My watch list  

Food faddism

Food faddism and fad diet refer to idiosyncratic diets and eating patterns.

Note: the term "food fad" has an alternate positive connotation, namely, short term popularity among restaurants and consumers of an ingredient, dish, or preparation technique.



A fad diet is believed by its practitioners to improve health. It is often promoted by parties that publish books about the diet, or sell specialized ingredients or supplements that are part of the diet, despite being unconfirmed by legitimate scientific studies. A fad diet may do nothing at all, or even have an adverse result if it is nutritionally unbalanced or otherwise unhealthy. Weight loss experts such as Richard Simmons, who tried numerous diets in his youth at the cost of his health, strongly discourages them as not only unhealthy, but also counter-productive in the long term.

Belief in fad diets by adherents is often irrational. Many individuals who adhere to fad diets will not consider recommendations made by nutritionists and dieticians[1].

There are three categories of food fads. Some food fads incorporate a combination of categories:[1]

  1. The virtue of a particular food or food group is exaggerated and purported to cure specific diseases, and is therefore incorporated as a primary constituent of an individual’s diet.
  2. Foods are eliminated from an individual’s diet because they are viewed as harmful.
  3. An emphasis is placed on eating certain foods to express a particular lifestyle.

Zen macrobiotic diets were once considered to be the most dangerous type of food faddism[1]. George Ohsawa, in his book Zen Macrobiotics, promoted a 10-stage diet to create a spiritual awakening or rebirth. The nutritional plan claimed to prevent and cure all diseases. The 10 stages of dietary restriction gradually eliminated certain foods such as animal products, fruits, and vegetables; emphasis was placed on whole-grain cereals. Each stage had a recommended percentage of each type of food group to include in the diet. By the tenth stage, cereals constituted 100% of the dietary intake. Nowadays, such extreme guidance is not found in macrobiotic diets, though.

Extreme faddist diets often lack the energy, suitable protein, fat-soluble vitamins, and some minerals that are essential for growing children. Parents forcing children to adhere to fad diets to the point of severe nutritional disorders is considered a form of child abuse.[2]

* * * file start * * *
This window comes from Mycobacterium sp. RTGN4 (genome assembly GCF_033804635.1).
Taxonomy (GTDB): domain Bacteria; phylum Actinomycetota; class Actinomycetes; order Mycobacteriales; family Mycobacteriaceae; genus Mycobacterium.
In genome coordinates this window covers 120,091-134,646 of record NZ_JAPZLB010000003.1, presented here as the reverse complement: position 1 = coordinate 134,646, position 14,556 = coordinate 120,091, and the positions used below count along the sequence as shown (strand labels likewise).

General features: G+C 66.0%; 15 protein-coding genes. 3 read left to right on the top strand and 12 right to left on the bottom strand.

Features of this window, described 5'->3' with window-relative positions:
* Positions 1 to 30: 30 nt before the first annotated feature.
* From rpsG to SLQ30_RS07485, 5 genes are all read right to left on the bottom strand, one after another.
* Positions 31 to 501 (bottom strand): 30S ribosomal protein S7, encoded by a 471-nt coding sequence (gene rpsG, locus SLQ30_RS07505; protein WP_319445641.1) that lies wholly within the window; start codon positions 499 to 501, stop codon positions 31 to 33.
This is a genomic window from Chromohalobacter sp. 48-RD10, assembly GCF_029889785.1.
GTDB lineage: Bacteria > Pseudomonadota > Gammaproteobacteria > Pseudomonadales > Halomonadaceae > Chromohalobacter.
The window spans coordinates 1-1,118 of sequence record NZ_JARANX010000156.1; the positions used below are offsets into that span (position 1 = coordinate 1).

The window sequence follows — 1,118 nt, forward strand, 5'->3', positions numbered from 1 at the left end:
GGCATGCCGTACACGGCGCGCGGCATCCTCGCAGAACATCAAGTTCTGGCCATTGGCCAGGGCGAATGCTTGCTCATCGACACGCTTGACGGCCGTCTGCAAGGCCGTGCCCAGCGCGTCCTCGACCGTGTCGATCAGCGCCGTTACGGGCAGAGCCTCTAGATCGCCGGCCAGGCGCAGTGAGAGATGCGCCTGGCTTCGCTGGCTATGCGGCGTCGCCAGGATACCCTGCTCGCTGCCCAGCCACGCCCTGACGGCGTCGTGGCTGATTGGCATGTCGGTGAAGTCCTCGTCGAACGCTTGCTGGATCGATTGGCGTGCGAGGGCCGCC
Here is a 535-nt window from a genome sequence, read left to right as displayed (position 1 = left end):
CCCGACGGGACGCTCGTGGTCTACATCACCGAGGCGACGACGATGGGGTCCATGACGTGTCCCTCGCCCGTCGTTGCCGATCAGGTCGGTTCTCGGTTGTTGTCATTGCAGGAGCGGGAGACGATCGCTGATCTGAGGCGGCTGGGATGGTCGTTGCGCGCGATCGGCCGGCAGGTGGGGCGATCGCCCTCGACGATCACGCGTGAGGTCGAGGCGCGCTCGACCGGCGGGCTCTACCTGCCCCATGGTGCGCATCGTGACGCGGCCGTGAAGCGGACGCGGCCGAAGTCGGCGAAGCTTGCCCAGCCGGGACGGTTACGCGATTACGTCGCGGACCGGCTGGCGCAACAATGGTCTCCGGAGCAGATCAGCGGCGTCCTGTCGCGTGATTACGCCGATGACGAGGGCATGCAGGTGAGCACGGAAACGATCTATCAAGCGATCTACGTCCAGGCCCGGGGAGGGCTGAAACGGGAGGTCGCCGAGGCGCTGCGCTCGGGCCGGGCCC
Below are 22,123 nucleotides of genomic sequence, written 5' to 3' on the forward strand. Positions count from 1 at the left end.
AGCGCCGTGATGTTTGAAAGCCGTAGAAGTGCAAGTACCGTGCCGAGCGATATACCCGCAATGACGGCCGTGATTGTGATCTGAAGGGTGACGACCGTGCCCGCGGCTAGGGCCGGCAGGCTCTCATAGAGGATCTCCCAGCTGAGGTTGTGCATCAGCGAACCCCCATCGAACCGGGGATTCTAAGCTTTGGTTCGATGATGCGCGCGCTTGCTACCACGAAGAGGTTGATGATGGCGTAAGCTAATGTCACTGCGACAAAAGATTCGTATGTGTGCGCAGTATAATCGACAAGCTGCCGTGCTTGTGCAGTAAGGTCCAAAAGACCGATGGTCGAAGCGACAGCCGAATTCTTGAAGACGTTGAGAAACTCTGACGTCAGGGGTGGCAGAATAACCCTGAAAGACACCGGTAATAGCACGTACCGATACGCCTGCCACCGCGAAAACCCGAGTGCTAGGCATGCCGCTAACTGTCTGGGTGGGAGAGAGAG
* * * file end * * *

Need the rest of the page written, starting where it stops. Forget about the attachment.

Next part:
Scientific view

Many forms of food faddism are supported by pseudo-scientific claims. Fad diets claim to be scientific but do not follow the scientific method in establishing their validity. Among the scientific shortcomings of the claims made in support of fad diets:

  • not being open to revisions, whereas real science is[3].
  • observations that prompt an explanations are used as evidence of the validity of the explanation[3].

Some in the scientific community comment that food faddism is born of ignorance about basic scientific dietary facts. The evidence supporting weight loss enhanced by anything other than caloric restriction is lacking[4]. There is also a lack of evidence to support that fad diets produce sustainable weight loss. Fad diets generally ignore or refute what is known about fundamental associations between dietary pattern and human health[4].

List of fad diets

Diets commonly accused of faddism:

Some diets, like Atkins and Weight Watchers, have actually been vindicated, but may prove risky if practised without proper knowledge.

See also

  • Diet
  • Nutrition
  • Dieting
  • Pseudoscience
  • Quackery
  • Healthy diet
  • Food guide pyramid
  • Food groups
  • Obesity
  • Junk Food
  • Fast Food
  • Sugar crash


  1. ^ a b c McBean, Lois D. M.S., R.D. and Elwood W. Speckmann Ph.D. (1974). Food faddism: a challenge to nutritionists and dietitians. American Journal of Clinical Nutrition, Vol 27, 1071-1078.
  2. ^ Roberts, I.F., West, R.J., Ogilvie, D, and M J Dillon. (1979). Malnutrition in infants receiving cult diets: a form of child abuse. British Medical Journal: 1(6159): 296–298.
  3. ^ a b Carey, S (2004). A beginner's guide to the scientific method. Third Edition. Belmont, CA: Wadsworth/Thomson Learning.
  4. ^ a b Katz, D.L., (2003). Pandemic obesity and the contagion of nutritional nonsense. Public Health Reviews: 31(1):33-44.
This article is licensed under the GNU Free Documentation License. It uses material from the Wikipedia article "Food_faddism". A list of authors is available in Wikipedia.
Your browser is not current. Microsoft Internet Explorer 6.0 does not support some functions on Chemie.DE